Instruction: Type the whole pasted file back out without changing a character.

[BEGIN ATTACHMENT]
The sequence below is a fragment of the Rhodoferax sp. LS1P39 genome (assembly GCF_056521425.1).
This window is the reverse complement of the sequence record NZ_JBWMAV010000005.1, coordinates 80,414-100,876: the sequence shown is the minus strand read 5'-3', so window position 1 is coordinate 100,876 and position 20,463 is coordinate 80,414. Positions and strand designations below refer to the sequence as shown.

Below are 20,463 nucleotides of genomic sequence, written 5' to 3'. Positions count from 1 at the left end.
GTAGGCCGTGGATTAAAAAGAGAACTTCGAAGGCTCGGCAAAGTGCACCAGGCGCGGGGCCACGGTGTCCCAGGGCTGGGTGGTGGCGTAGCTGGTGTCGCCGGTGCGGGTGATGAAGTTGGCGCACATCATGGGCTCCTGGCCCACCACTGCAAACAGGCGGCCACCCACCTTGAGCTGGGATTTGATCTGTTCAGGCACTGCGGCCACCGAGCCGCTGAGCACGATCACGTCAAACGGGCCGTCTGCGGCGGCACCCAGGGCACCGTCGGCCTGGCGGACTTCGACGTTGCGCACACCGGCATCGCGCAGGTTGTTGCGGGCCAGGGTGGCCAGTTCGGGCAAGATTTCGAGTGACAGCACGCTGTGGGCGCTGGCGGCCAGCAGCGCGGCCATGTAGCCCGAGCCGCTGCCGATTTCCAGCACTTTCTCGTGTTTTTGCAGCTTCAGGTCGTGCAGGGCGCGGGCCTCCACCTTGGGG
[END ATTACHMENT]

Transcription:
The sequence below is a fragment of the Rhodoferax sp. LS1P39 genome (assembly GCF_056521425.1).
This window is the reverse complement of the sequence record NZ_JBWMAV010000005.1, coordinates 80,414-100,876: the sequence shown is the minus strand read 5'-3', so window position 1 is coordinate 100,876 and position 20,463 is coordinate 80,414. Positions and strand designations below refer to the sequence as shown.

Below are 20,463 nucleotides of genomic sequence, written 5' to 3'. Positions count from 1 at the left end.
GTAGGCCGTGGATTAAAAAGAGAACTTCGAAGGCTCGGCAAAGTGCACCAGGCGCGGGGCCACGGTGTCCCAGGGCTGGGTGGTGGCGTAGCTGGTGTCGCCGGTGCGGGTGATGAAGTTGGCGCACATCATGGGCTCCTGGCCCACCACTGCAAACAGGCGGCCACCCACCTTGAGCTGGGATTTGATCTGTTCAGGCACTGCGGCCACCGAGCCGCTGAGCACGATCACGTCAAACGGGCCGTCTGCGGCGGCACCCAGGGCACCGTCGGCCTGGCGGACTTCGACGTTGCGCACACCGGCATCGCGCAGGTTGTTGCGGGCCAGGGTGGCCAGTTCGGGCAAGATTTCGAGTGACAGCACGCTGTGGGCGCTGGCGGCCAGCAGCGCGGCCATGTAGCCCGAGCCGCTGCCGATTTCCAGCACTTTCTCGTGTTTTTGCAGCTTCAGGTCGTGCAGGGCGCGGGCCTCCACCTTGGGG